mankind has no corner or copyright on independence. The passion to be free
beats resolutely in dumb breasts, too.
Boy proved that. By his sacrifice he has refuted our smug, supercilious
notion that none merits freedom until fit to use it effectively. We might as
well deny the seas to those who have not yet learned to swim.
said easier were it to hurl the rooted mountain from its base than force the
yoke of slavery upon men determined to be free.
that goes for parakeets, too.
was a time when our feathered lapis lazuli was content to hop and play
within his silvery cage. That was last Christmas, when Ross first acquired
him and named him, seeing in his delicately cerulean coloring the aquamarine
brilliance of Gainsborough's famed painting.
Blue Boy adjusted quickly to his new surroundings, soon overcame his
reticence, and flitted around the house like a tiny azure angel. It became
commonplace to see him perched on Hazel's shoulder as she performed her
household chores, or hanging on a light fixture overseeing Ross' activities
in his third-floor playroom.
alas, as so often happens with freedom, it is misused. Blue Boy began
committing abuses in its name. At the very least he should have returned to
his own little home for those certain functions whose delicate nature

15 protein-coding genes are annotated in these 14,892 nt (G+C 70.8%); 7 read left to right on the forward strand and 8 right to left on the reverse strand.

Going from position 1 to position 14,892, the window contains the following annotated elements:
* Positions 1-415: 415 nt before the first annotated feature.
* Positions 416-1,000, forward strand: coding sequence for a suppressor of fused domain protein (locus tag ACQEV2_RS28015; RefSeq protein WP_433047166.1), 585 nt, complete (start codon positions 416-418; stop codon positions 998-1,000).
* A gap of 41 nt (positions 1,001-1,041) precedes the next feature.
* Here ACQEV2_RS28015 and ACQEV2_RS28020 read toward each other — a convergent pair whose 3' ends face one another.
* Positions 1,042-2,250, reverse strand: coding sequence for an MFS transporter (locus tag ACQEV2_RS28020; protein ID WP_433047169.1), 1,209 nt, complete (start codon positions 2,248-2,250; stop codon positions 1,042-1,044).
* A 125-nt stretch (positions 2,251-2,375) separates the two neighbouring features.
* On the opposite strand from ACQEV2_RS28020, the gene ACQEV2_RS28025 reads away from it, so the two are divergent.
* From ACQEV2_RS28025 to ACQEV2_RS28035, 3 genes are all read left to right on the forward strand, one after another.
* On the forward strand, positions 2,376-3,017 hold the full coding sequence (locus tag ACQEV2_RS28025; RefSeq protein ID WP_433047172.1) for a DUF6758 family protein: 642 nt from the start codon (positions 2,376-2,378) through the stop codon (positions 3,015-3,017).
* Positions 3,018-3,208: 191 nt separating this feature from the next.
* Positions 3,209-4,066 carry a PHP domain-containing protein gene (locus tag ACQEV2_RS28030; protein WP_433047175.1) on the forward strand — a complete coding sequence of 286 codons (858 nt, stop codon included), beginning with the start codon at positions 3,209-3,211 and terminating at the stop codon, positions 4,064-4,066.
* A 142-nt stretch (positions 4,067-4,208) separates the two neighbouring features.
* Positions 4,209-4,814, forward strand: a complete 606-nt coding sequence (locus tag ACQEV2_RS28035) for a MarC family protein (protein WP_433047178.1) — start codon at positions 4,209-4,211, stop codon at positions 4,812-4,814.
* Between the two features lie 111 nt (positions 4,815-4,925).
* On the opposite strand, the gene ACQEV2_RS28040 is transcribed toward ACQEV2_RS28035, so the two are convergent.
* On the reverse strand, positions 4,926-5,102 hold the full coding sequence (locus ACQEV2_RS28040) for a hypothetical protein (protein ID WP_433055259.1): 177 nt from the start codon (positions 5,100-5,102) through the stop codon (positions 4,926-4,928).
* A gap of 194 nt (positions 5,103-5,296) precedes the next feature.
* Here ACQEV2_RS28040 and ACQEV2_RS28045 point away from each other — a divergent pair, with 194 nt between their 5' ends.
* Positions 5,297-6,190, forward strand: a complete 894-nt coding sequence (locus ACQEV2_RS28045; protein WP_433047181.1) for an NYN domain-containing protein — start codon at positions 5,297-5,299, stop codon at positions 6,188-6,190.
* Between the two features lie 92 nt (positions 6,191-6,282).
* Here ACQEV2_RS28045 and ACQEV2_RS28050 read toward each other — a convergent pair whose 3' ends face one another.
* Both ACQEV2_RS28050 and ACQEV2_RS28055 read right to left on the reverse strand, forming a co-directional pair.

entitles them to privacy.
more ways than one our sovereign sapphire turned into a turquoise terror.
Not only did he overstep the bounds of decency, he took charge of the
household. Hazel couldn't keep him out of the kitchen as she prepared meals.
He sampled every dish, nibbled at our choicest viands, and met all protests
with an angry tirade. He'd anchor himself on the nape of my neck and peck
away at the tender flesh, or right smack dab on the top of my pate, which is
just as barren of hirsute protection. Every effort to brush him off produced
a raucous scolding, and when finally I'd try to grasp hold of him he'd take
off in a flurry of pastel wings and a barrage of indignant imprecations. It
reached the point where incarceration was the only answer. Our bluebird,
once timorous, had become boldly, annoyingly pestiferous.
home for Blue Boy was no dingy oubliette. His cage was spacious and
attractively done in pale blue and silver, on a pedestal to match his own
shading and richly equipped with swings, ladders, baths, and all the
trimmings and trappings that are supposed to delight an accaiiescent